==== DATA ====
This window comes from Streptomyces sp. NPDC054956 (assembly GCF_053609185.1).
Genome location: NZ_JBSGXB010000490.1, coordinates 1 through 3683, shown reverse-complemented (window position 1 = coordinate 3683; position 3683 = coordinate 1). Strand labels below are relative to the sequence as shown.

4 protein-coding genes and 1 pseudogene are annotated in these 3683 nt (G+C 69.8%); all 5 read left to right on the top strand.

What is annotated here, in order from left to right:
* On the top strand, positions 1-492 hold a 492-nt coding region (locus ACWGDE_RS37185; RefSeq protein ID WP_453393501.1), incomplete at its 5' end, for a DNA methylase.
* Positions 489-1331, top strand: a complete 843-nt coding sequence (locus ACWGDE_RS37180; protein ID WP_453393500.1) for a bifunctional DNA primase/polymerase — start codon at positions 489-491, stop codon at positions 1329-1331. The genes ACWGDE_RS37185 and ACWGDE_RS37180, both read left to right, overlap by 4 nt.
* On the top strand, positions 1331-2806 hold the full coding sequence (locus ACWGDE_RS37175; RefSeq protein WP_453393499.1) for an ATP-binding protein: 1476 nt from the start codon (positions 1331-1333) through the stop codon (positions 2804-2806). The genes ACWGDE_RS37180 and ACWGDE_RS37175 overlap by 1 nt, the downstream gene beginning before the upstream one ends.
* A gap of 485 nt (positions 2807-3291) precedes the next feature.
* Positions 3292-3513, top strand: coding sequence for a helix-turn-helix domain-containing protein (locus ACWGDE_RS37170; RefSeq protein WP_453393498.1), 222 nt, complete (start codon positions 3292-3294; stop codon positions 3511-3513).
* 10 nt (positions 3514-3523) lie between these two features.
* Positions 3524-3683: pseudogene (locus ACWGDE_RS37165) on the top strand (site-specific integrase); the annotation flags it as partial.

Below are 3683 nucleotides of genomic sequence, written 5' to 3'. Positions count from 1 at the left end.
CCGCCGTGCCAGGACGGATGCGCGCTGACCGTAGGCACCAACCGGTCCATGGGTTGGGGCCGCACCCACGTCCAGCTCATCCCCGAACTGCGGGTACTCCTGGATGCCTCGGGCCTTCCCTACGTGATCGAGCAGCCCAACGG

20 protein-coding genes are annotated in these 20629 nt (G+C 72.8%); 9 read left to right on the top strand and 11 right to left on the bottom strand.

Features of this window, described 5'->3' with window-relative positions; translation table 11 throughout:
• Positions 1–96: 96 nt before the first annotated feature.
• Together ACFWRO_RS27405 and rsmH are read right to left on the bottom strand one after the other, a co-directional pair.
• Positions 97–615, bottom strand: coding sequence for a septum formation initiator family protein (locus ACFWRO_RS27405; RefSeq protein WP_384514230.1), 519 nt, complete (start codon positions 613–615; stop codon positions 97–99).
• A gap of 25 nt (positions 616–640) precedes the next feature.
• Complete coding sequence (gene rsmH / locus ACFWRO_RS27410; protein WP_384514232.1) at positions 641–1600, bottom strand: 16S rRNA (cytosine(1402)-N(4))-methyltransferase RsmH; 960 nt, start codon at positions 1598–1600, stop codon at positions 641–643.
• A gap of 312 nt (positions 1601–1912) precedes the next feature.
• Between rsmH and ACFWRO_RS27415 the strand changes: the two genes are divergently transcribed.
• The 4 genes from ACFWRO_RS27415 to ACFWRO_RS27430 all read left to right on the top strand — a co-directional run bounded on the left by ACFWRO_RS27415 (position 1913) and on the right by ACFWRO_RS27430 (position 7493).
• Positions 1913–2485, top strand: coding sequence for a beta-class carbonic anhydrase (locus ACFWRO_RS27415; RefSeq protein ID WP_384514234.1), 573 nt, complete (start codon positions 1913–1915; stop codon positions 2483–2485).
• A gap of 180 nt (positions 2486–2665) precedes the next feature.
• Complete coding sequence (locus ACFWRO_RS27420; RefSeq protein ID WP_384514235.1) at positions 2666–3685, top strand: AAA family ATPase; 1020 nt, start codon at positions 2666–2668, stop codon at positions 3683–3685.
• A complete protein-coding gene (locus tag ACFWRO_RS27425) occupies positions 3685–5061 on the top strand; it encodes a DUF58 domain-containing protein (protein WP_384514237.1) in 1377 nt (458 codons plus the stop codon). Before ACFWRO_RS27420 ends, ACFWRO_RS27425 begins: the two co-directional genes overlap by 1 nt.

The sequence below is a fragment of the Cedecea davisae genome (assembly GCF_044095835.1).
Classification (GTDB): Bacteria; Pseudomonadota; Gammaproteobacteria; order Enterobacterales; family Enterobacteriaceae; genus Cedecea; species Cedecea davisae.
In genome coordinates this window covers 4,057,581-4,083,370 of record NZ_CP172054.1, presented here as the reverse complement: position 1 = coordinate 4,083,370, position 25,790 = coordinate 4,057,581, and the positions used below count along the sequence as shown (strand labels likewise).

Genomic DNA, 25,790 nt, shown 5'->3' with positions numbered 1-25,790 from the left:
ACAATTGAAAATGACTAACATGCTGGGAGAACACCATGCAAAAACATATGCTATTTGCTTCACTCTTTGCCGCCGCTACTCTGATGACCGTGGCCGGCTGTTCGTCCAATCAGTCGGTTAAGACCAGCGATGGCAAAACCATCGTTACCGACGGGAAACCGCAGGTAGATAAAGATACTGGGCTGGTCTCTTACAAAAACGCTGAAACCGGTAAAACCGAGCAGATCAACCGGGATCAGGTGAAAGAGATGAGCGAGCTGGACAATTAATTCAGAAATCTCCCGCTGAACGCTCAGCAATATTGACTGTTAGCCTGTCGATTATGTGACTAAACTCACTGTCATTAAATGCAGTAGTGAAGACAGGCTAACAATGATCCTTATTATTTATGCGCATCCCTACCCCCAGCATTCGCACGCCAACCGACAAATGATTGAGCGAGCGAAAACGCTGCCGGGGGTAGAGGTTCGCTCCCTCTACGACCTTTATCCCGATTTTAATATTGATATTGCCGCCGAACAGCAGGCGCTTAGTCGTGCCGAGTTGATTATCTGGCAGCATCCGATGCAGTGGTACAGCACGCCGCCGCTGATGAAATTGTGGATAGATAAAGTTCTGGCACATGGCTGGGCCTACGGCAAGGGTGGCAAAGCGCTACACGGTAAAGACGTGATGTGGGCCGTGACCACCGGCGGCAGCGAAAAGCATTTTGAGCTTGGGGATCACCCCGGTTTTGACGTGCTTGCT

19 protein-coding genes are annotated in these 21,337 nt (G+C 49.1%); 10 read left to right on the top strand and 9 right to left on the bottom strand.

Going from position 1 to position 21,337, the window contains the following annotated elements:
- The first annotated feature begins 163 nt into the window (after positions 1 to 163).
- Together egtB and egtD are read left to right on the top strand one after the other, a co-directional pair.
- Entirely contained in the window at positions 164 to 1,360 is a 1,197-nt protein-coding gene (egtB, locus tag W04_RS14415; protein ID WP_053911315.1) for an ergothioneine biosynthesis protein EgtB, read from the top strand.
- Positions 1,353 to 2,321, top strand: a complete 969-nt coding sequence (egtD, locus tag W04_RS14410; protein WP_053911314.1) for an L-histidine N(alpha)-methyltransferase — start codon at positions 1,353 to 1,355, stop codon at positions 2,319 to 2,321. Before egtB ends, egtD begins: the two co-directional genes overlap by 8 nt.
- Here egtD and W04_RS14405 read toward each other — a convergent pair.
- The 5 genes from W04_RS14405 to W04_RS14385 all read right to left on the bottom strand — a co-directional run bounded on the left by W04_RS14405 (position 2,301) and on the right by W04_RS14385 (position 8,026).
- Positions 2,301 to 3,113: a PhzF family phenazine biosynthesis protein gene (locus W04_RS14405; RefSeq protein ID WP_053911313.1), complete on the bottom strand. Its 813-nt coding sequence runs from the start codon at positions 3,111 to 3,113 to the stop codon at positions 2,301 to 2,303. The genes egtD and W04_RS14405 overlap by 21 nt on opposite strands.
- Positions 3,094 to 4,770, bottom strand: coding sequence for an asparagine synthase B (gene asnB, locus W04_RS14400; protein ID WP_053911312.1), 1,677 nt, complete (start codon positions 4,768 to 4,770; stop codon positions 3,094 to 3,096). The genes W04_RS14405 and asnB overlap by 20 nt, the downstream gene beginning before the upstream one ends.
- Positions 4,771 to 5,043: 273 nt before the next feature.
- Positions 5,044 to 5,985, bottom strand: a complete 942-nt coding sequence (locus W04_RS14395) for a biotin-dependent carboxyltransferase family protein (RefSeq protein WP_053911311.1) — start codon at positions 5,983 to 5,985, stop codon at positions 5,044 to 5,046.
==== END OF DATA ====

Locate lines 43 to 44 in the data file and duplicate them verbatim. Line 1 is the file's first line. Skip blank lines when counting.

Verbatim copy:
- Positions 4,771 to 5,043: 273 nt before the next feature.
- Positions 5,044 to 5,985, bottom strand: a complete 942-nt coding sequence (locus W04_RS14395) for a biotin-dependent carboxyltransferase family protein (RefSeq protein WP_053911311.1) — start codon at positions 5,983 to 5,985, stop codon at positions 5,044 to 5,046.